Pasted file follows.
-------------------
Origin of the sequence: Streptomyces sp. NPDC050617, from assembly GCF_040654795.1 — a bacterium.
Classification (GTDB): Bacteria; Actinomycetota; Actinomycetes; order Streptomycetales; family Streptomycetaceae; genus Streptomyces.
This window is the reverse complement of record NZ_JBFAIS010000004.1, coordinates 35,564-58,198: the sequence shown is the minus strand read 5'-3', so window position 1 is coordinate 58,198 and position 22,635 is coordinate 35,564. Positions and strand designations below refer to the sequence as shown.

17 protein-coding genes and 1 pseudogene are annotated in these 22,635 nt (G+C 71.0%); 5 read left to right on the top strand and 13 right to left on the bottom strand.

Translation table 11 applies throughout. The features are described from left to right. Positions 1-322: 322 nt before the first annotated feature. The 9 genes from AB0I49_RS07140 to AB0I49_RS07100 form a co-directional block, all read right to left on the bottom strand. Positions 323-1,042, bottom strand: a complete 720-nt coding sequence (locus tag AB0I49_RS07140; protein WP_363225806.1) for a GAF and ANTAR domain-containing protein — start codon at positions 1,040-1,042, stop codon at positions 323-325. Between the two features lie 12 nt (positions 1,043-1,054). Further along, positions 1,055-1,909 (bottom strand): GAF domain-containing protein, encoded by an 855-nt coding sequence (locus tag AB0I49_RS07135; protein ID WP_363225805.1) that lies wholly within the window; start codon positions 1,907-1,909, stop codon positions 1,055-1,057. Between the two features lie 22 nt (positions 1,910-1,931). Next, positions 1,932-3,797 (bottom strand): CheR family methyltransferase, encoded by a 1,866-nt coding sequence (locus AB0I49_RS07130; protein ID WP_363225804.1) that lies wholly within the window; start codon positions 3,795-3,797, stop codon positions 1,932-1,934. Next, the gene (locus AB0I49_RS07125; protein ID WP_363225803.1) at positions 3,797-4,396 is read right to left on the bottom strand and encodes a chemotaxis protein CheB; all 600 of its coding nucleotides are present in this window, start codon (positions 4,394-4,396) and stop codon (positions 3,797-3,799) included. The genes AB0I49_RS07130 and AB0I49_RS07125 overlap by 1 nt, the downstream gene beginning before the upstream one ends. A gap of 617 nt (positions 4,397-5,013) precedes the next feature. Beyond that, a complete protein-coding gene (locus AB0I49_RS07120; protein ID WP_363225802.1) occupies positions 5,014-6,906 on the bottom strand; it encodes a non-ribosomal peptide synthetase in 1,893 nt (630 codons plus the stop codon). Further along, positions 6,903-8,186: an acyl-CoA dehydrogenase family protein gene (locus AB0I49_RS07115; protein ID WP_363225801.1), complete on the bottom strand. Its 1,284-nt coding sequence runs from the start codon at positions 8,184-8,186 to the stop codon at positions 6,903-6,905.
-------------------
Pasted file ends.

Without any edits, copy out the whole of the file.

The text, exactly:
Origin of the sequence: Streptomyces sp. NPDC050617, from assembly GCF_040654795.1 — a bacterium.
Classification (GTDB): Bacteria; Actinomycetota; Actinomycetes; order Streptomycetales; family Streptomycetaceae; genus Streptomyces.
This window is the reverse complement of record NZ_JBFAIS010000004.1, coordinates 35,564-58,198: the sequence shown is the minus strand read 5'-3', so window position 1 is coordinate 58,198 and position 22,635 is coordinate 35,564. Positions and strand designations below refer to the sequence as shown.

17 protein-coding genes and 1 pseudogene are annotated in these 22,635 nt (G+C 71.0%); 5 read left to right on the top strand and 13 right to left on the bottom strand.

Translation table 11 applies throughout. The features are described from left to right. Positions 1-322: 322 nt before the first annotated feature. The 9 genes from AB0I49_RS07140 to AB0I49_RS07100 form a co-directional block, all read right to left on the bottom strand. Positions 323-1,042, bottom strand: a complete 720-nt coding sequence (locus tag AB0I49_RS07140; protein WP_363225806.1) for a GAF and ANTAR domain-containing protein — start codon at positions 1,040-1,042, stop codon at positions 323-325. Between the two features lie 12 nt (positions 1,043-1,054). Further along, positions 1,055-1,909 (bottom strand): GAF domain-containing protein, encoded by an 855-nt coding sequence (locus tag AB0I49_RS07135; protein ID WP_363225805.1) that lies wholly within the window; start codon positions 1,907-1,909, stop codon positions 1,055-1,057. Between the two features lie 22 nt (positions 1,910-1,931). Next, positions 1,932-3,797 (bottom strand): CheR family methyltransferase, encoded by a 1,866-nt coding sequence (locus AB0I49_RS07130; protein ID WP_363225804.1) that lies wholly within the window; start codon positions 3,795-3,797, stop codon positions 1,932-1,934. Next, the gene (locus AB0I49_RS07125; protein ID WP_363225803.1) at positions 3,797-4,396 is read right to left on the bottom strand and encodes a chemotaxis protein CheB; all 600 of its coding nucleotides are present in this window, start codon (positions 4,394-4,396) and stop codon (positions 3,797-3,799) included. The genes AB0I49_RS07130 and AB0I49_RS07125 overlap by 1 nt, the downstream gene beginning before the upstream one ends. A gap of 617 nt (positions 4,397-5,013) precedes the next feature. Beyond that, a complete protein-coding gene (locus AB0I49_RS07120; protein ID WP_363225802.1) occupies positions 5,014-6,906 on the bottom strand; it encodes a non-ribosomal peptide synthetase in 1,893 nt (630 codons plus the stop codon). Further along, positions 6,903-8,186: an acyl-CoA dehydrogenase family protein gene (locus AB0I49_RS07115; protein ID WP_363225801.1), complete on the bottom strand. Its 1,284-nt coding sequence runs from the start codon at positions 8,184-8,186 to the stop codon at positions 6,903-6,905.